I am thankful for so many things these days, starting with my family. I’m also thankful for my friends as well as the job I have covering a sport I truly love. The older I get, the more I appreciate the opportunity to share so many inspiring stories of the people I get to meet. I know the police blotter stuff and the negative headlines tend to generate the most coverage, but the reality is there are way more inspiring and uplifting stories than the bad news ones.
To me, there is no better story in sports right now than Pitt’s James Conner. The former ACC Player of the Year who ran for 26 touchdowns and almost 1,800 yards in 2014 before missing most of last season due to a knee injury came back and has been a force for the Panthers after being diagnosed in early December with Hodgkin's lymphoma. His battle became a public one and it’s been awesome to see how he’s leveraged it to connect with folks and inspire people. Better still, Conner’s getting stronger as the season goes on and just set the ACC career record for touchdowns.
Conner beat cancer. TCU’s Caylin Moore overcame almost everything else. There were times in his youth when Moore was homeless. His father is in prison for life. His mother is a victim of domestic abuse and sexual assault. He worked at one point as a janitor but never wavered on his grades. The reserve defensive back is an economics major with a 3.9 GPA. In addition, Moore’s founded a youth outreach program called S.P.A.R.K. — Strong Players Are Reaching Kids. Last weekend, Moore won the prestigious Rhodes Scholarship.
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Baylor’s Ryan Reid overcame being homeless too. He graduated last May after coping with many nights as a kid sleeping in cars and eating toast for dinner, he told us when we did the Bears game against SMU in September. Ask Reid if it bothers him that many people have painted Baylor players with a broad brush and he’ll tell you, “Once you go through stuff like that, it doesn’t matter. I know who I am.” After football he said he plans to get his master's in health.
Speedy Arizona State wideout Tim White’s story essentially starts out with him and his family sleeping in cars and shelters all over L.A. as his father worked a number of different jobs to support White and his eight brothers and sisters. White and his siblings sometimes would make the 16-mile round-trip walk to school, gathering aluminum cans along the way for additional income. Not surprisingly, White’s grades suffered with such unstable circumstances. He ended up in junior college, where he shined as a triple jumper who caught the eye of ASU’s track coach, who then told Todd Graham about his football skills.
Good thing for the Sun Devils. White blossomed into a standout. He’s also one of the more charismatic and upbeat people you’ll ever meet. He’s got the kind of persona where it’s hard not to smile when you’re around him. He told me he thinks about what he’s had to overcome every single day and has embraced it. “I just cherish the moments,” he said. “I’ve always been positive.” This spring he will graduate from college with a degree in communications.
Arizona’s Samajie Grant told us when we met him about the special relationship he had with his mom, Latasha. He said she spoiled him. Only thing is the more we talked, it didn’t sound like he thought she spoiled him with gifts or material things, but with love. She also hammered home a message of how so many of the men in Grant’s family were “super talented and they all went down the wrong path,” and that she didn’t want him to make that mistake. Sadly, she passed away when he was just 15.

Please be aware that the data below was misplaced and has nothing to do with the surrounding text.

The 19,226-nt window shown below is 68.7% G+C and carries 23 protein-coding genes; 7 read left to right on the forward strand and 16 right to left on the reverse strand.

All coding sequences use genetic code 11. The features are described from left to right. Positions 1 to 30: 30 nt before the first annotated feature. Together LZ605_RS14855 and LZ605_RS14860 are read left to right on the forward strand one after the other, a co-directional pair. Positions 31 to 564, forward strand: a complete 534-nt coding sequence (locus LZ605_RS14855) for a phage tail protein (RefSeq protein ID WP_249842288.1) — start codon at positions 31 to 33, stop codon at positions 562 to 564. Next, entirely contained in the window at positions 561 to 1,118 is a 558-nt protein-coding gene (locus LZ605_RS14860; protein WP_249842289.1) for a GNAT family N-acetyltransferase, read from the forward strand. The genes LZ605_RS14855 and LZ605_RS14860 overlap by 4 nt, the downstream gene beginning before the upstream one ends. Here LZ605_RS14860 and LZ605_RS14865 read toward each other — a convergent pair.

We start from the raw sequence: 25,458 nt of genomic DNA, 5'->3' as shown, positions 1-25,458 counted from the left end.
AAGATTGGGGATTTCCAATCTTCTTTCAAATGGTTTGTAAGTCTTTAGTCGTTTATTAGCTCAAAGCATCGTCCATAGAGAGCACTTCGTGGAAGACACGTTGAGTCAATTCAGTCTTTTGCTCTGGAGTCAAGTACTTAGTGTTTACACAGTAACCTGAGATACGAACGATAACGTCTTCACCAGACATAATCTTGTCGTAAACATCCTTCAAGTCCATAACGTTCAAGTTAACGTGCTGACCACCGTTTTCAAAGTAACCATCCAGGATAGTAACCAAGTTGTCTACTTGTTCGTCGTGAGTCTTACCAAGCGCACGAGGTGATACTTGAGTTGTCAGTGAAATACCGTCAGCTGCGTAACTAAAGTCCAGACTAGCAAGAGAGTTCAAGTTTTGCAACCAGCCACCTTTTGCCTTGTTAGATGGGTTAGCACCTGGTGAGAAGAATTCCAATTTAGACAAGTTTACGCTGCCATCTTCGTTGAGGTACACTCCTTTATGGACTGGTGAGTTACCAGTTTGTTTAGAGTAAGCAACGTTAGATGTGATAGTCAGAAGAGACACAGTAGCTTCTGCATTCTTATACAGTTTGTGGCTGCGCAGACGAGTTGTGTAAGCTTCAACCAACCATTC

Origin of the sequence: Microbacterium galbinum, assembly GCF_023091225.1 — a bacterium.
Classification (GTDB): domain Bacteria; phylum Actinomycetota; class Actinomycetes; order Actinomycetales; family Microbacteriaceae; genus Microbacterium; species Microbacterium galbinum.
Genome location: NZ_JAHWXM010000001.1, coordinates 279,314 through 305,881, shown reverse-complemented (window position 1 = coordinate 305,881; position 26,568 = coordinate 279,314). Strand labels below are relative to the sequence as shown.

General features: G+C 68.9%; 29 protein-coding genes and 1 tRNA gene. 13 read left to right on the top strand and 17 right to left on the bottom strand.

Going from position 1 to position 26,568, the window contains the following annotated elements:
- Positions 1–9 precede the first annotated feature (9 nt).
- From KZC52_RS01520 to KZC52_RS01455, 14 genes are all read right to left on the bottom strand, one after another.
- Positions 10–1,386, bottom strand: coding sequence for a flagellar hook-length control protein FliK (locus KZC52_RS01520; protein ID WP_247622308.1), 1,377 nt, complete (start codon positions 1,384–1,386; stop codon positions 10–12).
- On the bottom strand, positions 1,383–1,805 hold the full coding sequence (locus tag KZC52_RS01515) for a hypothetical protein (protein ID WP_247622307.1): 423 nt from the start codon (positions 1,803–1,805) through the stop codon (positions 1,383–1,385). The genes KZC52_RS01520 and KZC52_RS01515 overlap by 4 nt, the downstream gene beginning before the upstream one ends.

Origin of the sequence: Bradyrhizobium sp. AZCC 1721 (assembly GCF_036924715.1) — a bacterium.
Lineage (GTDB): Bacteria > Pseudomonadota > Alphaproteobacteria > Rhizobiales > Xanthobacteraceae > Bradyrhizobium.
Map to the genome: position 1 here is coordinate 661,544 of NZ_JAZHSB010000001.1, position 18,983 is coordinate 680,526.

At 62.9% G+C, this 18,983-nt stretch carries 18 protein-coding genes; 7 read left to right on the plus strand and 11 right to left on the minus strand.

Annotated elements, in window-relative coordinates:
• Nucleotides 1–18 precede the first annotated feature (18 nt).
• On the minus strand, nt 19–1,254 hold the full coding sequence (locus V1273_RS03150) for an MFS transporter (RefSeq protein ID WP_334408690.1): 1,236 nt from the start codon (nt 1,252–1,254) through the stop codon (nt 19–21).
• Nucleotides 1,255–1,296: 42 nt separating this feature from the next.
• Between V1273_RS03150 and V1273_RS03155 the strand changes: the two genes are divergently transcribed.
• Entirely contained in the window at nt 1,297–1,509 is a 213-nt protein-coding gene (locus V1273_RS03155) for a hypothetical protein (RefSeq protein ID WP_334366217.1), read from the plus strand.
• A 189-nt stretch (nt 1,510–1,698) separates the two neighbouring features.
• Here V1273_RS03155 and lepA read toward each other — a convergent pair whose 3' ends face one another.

Grant ended up moving in with his football coach, Matt Bechtel, who was also his biology teacher and had been impressed by how sharp the kid was in his class. When he showed up at Bechtel’s house, Grant had everything he owned in a trash bag. “He had every excuse to go the wrong direction,” Bechtel told me. “He did have a part of him that was a little mad at the world, but he’s channeled it in the right way. And, he’s a great inspiration to all of our kids.” Grant said after football is done, he plans on going into the military.
Skyler Howard is much more low-key than Grant or White when you meet with him. But his grit and toughness fits the West Virginia program. He came to Morgantown from a winding path. Raised in Texas, he was overlooked in the recruiting process because he didn’t have ideal size. He walked on at an FCS program where they switched him to running back. Then he left for a junior college in California where he shined, earning himself a spot at WVU. He graduated at 20, but still has that chip on his shoulder. Where does that determination stem from?
His mother, Deirdre Kelley. She was a young single mom, who not only raised her son but also worked multiple jobs and later put herself through nursing school, juggling a full course load while also doing double shifts waiting tables. She told me from the time Skyler was about four years old, she preached to him that he would go to college and be somebody.
About an hour after I spoke to him, I ran into Skyler on the field before the Texas game during warm-ups. It was hard to tell who was more proud of the other — the mother of her undersized QB who worked his way into a starting job in the Big 12 and is working on his master’s, or the son who knows how hard his mom strained to not only make a better life but also make sure he got the message too.
As sweet as these stories are, I know they’re just a fraction of all the terrific ones out there in the sport. Happy Thanksgiving, all.